Earlier, the Director of Department of School Education and Literacy wrote to the Secretary of Primary and Secondary Education, Karnataka, requesting the State government to implement Aadhaar among students.

Source: TH

#2015, #21, #august

UNSC: India eyes support from Pacific Island nations

Competition from China may throw a spanner in the works

Support for India’s claims for a permanent seat in the United Nations Security Council will be high on the agenda at the second Forum for India-Pacific Islands Cooperation (FIPIC) summit that will be addressed by Prime Minister Narendra Modi in Jaipur on Friday.

On Thursday, addressing the heads of the Pacific Island nations who are in New Delhi for the summit, President Pranab Mukherjee said: “UNSC reform and expansion will be discussed and concrete proposals are expected to be considered in the forthcoming UNGA session next month. An inter-governmental negotiating text is already on the table, for which India needs their support.”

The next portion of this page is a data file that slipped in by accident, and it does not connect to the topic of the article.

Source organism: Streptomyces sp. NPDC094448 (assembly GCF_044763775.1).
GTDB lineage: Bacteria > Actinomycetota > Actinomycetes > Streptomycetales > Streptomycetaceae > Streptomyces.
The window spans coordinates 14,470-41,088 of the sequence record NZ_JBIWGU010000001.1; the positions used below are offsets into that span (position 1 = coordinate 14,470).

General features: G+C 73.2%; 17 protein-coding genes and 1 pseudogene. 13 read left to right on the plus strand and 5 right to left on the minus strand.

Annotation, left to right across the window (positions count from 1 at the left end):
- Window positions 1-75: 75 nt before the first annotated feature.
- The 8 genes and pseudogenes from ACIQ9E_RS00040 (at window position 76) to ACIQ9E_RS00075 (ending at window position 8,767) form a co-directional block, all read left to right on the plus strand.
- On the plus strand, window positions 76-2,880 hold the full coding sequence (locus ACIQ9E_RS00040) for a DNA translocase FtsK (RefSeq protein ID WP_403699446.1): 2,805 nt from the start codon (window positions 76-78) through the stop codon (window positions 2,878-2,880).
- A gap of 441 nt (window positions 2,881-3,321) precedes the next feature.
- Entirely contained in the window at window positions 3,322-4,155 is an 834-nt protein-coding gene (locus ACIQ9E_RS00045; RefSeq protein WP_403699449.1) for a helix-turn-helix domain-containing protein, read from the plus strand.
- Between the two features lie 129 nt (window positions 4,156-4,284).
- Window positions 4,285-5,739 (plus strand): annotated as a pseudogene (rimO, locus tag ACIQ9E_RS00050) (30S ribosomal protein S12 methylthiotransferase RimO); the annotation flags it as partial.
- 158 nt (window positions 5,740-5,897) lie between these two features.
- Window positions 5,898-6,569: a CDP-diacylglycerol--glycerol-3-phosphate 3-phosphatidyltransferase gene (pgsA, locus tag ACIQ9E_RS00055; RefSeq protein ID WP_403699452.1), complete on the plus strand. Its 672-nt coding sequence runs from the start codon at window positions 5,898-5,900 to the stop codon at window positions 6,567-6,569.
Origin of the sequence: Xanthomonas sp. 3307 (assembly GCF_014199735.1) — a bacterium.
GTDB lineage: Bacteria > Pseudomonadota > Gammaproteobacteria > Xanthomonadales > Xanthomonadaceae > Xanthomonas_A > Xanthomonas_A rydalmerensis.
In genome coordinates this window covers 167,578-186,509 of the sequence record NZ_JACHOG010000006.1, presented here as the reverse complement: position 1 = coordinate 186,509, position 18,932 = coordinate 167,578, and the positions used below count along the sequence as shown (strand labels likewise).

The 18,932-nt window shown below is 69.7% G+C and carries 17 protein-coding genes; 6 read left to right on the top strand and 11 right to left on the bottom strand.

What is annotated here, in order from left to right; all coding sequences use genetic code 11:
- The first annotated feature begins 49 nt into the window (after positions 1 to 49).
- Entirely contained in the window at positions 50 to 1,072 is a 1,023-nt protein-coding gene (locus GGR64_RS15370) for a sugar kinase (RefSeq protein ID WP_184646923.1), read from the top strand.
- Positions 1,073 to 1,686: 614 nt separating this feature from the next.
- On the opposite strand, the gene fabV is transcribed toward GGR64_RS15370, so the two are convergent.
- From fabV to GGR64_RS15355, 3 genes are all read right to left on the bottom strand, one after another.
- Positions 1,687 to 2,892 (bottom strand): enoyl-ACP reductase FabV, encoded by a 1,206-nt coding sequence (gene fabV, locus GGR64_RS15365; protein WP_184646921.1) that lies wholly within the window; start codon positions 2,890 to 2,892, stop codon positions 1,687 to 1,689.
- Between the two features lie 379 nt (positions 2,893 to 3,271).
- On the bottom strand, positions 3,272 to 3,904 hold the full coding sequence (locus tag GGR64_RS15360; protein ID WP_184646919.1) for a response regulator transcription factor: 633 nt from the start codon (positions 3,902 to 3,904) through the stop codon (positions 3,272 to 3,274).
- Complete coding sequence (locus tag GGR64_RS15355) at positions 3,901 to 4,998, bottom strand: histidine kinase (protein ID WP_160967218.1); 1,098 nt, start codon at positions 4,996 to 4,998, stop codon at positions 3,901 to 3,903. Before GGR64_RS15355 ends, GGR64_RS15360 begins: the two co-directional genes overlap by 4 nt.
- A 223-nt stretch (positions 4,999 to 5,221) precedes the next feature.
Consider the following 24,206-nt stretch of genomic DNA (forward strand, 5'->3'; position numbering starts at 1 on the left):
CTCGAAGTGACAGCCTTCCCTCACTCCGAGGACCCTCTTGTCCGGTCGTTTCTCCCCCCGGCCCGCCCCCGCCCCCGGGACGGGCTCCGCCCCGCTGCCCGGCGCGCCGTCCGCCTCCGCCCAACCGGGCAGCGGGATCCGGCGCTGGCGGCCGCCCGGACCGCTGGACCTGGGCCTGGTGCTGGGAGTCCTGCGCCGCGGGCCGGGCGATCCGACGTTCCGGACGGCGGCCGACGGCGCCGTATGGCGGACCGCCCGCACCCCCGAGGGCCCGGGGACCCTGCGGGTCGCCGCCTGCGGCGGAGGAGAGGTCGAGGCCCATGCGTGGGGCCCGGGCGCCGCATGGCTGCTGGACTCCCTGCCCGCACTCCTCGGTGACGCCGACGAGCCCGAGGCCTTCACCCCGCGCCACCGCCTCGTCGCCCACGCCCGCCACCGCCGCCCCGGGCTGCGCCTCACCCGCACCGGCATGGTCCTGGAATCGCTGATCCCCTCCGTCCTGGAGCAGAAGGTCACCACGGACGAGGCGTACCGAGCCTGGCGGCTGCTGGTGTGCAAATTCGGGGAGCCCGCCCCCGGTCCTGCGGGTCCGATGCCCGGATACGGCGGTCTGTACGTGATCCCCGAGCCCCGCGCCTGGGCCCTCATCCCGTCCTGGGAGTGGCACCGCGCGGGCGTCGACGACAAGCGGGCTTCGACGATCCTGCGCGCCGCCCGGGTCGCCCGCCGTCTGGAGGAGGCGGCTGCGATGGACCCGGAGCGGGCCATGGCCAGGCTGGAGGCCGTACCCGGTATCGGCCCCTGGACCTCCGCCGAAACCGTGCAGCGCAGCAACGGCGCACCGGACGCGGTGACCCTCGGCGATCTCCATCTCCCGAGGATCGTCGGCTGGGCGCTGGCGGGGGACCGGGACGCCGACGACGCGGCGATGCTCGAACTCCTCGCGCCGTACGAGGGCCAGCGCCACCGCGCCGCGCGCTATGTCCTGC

Of the 14 Pacific Island nations, 12 have a vote in the United Nations, and India asserts it has “firm stated commitment of support” from at least 10 of these. According to MEA sources, of these two countries (that are yet to back India’s claim) one supports the G4 resolution, which indirectly supports the Indian position, while the other is yet to announce its stand.

Culture connect

New Delhi is banking on old, cultural ties with these nations, especially Fiji, which wields considerable influence in the region, and has a significant percentage of population that is of Indian descent, to garner support.

“While there hasn’t been much coordination on issues at the U.N., we hope the FIPIC conference will see a strengthening of coordination on the U.N. floor,” High Commissioner of Fiji, Yogesh J. Karan toldThe Hindu . However, it remains to be seen which country the FIPIC block would choose if the vote came down to a contest between India and China, which is a closer neighbour with heavy investments in infrastructure in the islands.

Source: TH

#2015, #21, #august

Govt. considering Bill to ensure right to services

 The Union government is considering a Bill to guarantee time-bound delivery of services, called the Right to Services Act, on the lines of the Acts already in place in Karnataka, Madhya Pradesh and Uttar Pradesh.

Union Law Minister D.V. Sadananda Gowda wrote to Prime Minister Narendra Modi on June 10 suggesting such a Bill be prepared at the Central level.

Top sources in the government have confirmed that the Bill is now under the “active consideration” of the Personnel and Public Grievances Ministry.